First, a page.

A lifetime of feasts and friendship

The Crosiers and the Haases (1981)

The Crosiers and Sue and Frank Haas (1981)

Just the other day, someone asked me if I had somewhere to go on Thanksgiving. “Oh, yes, I’m taken care of,” I answered. You see it has been almost 40 years that Carl Crosier and I always celebrated the major holidays (Thanksgiving, Christmas and Easter) with Frank and Sue Haas. When our son Stephen was born, we asked them to be godparents; and when their daughter Elizabeth Anne was born about fifteen months later, we became her godparents. Our kids grew up eating beluga caviar like peanut butter (!) as it was part of Frank’s Armenian tradition on holidays.

Sue remembers that the first time they met Carl was in December 1972 when they all joined the Lutheran Church of Honolulu on the same Sunday. Frank and Sue had just gotten married a few months earlier and moved to Hawaii. Carl was just named organist in that same month. It was then Easter of 1973 that Sue, Frank and Carl had their first holiday meal — rack of lamb — Frank remembers that he had to kill a cane spider on the ceiling during the meal. I hope it didn’t fall into the lamb! Their first Thanksgiving together was 1973 and Carl made his mother’s pumpkin pie recipe.  Ever since, we have had just about every Thanksgiving, Christmas and Easter together. Of course, I didn’t join in until Carl and I were married in 1977. Frank and Sue moved back to Chicago for him to finish grad school then they returned to Hawaii for good in 1980.

In 1992 the Crosiers attended a convention of the Association of Anglican Musicians where we heard The Rev. Jeff Smith aka The Frugal Gourmet speak about how Americans have lost the concept of feasting. I remember him holding up a TV dinner tray as a symbol of the sorry state of affairs concerning American food. Typically, Thanksgiving food is laid out all at once and then gobbled up — two hours later, it’s over and done with and everyone feels too full and sleepy!

Well, ever since, the Crosiers and the Haases have celebrated the holidays in style with the typical holiday feast lasting five or six hours! We usually start around 2 pm with at least an hour or more of cocktails and assorted pupus (hors d’œuvres for you non-Hawaiian types), followed by an appetizer course, a soup course, and then a salad course. We usually take a break to wash the dishes and then to prepare and enjoy the entrée and side dishes, and then another long break before the dessert course and lastly a cheese course. It sounds like a lot of food, but it’s spread over many hours so no one feels overstuffed. We don’t usually eat the dessert course until about 8:00 or 9:00 pm! Over the course of the day, we just enjoy each other’s company, listen to music, and talk about our children’s activities and our latest trips, and engage in lively conversation sometimes including even politics! Luckily I think we’re all on the same page in that regard.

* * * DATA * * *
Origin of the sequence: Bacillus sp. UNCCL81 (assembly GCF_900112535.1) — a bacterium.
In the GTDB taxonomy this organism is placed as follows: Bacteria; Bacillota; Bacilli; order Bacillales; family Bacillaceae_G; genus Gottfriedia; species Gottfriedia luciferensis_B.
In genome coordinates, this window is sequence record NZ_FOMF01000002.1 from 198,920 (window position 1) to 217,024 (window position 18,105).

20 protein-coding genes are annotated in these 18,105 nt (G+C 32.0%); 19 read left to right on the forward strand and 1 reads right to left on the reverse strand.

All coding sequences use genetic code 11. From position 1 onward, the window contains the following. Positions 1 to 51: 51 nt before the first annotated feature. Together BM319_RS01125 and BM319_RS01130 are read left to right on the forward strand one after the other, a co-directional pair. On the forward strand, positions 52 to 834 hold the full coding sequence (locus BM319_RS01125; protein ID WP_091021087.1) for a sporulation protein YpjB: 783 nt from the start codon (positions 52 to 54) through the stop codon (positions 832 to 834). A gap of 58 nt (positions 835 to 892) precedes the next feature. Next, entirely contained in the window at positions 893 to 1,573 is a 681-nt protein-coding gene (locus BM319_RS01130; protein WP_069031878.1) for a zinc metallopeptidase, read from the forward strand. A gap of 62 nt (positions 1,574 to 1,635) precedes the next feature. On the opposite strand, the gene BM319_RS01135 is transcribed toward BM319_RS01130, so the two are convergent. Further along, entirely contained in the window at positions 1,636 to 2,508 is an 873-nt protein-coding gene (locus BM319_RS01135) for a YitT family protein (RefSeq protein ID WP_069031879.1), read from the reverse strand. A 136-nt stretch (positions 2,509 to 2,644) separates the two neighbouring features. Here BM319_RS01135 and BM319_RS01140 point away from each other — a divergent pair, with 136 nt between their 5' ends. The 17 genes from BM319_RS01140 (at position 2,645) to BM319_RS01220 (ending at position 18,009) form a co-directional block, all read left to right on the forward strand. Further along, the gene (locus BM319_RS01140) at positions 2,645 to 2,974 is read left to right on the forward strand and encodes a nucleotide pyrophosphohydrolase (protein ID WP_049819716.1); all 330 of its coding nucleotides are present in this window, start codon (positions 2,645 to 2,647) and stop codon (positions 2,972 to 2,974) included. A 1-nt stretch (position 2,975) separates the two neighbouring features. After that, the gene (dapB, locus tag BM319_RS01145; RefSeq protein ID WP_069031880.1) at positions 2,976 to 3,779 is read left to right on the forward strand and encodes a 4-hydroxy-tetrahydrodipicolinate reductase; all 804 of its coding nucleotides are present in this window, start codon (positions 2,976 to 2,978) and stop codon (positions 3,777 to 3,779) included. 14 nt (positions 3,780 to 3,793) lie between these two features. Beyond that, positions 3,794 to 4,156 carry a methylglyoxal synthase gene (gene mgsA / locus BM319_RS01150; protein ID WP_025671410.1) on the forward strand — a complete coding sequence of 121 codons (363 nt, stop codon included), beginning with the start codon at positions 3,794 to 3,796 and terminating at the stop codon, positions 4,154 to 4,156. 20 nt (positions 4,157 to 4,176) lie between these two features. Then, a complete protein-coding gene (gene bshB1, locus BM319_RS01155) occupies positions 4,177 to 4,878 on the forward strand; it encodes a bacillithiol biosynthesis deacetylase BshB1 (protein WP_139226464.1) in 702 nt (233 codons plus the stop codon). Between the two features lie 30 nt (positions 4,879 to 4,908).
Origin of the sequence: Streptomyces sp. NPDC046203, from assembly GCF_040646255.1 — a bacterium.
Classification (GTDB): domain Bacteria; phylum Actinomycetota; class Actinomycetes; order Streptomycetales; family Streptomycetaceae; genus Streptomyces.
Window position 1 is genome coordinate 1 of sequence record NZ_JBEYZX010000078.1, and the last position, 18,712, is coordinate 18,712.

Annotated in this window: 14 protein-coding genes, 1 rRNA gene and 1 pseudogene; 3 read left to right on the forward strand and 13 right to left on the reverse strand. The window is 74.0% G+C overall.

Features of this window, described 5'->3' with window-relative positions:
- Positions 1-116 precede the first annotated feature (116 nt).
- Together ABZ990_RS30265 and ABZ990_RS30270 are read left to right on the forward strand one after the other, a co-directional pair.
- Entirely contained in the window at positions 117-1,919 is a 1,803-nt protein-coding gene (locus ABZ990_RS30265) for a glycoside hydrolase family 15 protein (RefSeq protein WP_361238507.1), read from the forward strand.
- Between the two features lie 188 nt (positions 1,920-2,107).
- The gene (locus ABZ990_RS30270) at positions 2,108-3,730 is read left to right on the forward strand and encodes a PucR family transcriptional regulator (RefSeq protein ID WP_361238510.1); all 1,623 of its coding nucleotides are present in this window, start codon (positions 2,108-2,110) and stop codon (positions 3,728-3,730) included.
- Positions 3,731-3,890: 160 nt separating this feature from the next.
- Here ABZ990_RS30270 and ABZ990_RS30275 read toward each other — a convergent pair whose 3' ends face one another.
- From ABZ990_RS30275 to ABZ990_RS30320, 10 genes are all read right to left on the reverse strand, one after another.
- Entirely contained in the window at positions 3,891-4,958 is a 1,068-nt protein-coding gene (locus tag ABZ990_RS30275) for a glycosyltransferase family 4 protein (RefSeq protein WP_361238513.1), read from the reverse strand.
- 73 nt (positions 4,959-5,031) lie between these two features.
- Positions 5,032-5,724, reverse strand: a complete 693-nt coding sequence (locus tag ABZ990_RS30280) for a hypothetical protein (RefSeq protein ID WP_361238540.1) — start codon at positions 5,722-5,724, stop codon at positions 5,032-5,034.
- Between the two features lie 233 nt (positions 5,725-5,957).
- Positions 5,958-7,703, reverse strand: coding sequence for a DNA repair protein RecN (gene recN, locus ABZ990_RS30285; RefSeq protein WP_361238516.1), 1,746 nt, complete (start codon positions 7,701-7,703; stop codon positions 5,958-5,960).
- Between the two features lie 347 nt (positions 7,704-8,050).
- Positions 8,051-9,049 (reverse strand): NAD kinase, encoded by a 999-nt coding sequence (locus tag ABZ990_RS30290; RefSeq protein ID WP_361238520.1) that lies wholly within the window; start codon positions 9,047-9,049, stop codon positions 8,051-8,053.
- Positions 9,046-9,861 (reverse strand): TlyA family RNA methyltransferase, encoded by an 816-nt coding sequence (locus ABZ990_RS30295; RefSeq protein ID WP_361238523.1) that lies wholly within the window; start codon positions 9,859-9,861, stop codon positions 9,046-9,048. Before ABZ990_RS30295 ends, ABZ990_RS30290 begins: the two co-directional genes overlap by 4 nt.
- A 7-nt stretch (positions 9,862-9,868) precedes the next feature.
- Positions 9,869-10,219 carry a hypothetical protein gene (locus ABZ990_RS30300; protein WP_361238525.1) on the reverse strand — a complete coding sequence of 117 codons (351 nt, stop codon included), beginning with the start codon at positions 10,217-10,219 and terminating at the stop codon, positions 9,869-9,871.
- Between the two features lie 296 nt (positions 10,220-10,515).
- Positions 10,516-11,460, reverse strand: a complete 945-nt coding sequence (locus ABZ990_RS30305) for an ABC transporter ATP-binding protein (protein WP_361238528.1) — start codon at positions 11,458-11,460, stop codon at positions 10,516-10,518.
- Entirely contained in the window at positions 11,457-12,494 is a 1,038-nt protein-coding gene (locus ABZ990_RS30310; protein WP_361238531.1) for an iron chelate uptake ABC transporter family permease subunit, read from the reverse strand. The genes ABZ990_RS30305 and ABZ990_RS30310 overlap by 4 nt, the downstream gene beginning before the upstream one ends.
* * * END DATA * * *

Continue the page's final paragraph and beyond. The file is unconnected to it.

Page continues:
Here are some pictures of our past Thanksgivings.

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My turkey last year came out great.

My spatch-cocked turkey last year.

Over the years we have invited people to join us, and now we’re a group of about twelve people who feast regularly on Thanksgiving, Christmas and Easter (when we’re in town). The Crosiers and Haases have alternated being the host, with the host providing the entrée (i.e. turkey on Thanksgiving). Everyone else contributes a pupu and a dish. Last Thanksgiving was my first without Carl, so I had the responsibility of cooking the turkey. Luckily, it was a complete success!

We’ll never forget the year that the Haases had a new oven and were going to cook a goose for Christmas dinner. The goose was put into the oven, but all of a sudden, Sue realized that the oven started going into the cleaning cycle! Those of you with self-cleaning ovens know that once it happens, you can’t open the oven door for nothing! I think what happened next was that someone shut off the power in an attempt to open the door, but it still wouldn’t open. That goose was cooked for sure! Frank got some steaks out of the freezer and we had grilled meat on the barbecue instead. Apparently, the oven door finally opened the next day and the goose was perfectly cooked!

Thanksgiving is my favorite holiday of the year, though, and I’m looking forward to Thursday! I’ll be contributing dilled shrimp for the pupus, fresh green beans with mushrooms and roasted almonds, and a French tarte tatin (apple tart) for dessert.

Thanksgiving with the new generation.

Thanksgiving with the new generation.

About Katherine Crosier

In addition to playing the organ I am interested in documenting life's special moments through journaling, scrapbooking, photography and slideshow production. My family just groans.
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One Response to A lifetime of feasts and friendship

  1. Curt Zimmerman says:

    I remember the Jeff Smith event and the AAM event. It was at Christ Church, Tacoma where I later became rector, and Episcopal Presiding Bishop, Ed Browning (formerly Bishop of Hawaii), presided. I was his liturgical “chaplain” for the event.

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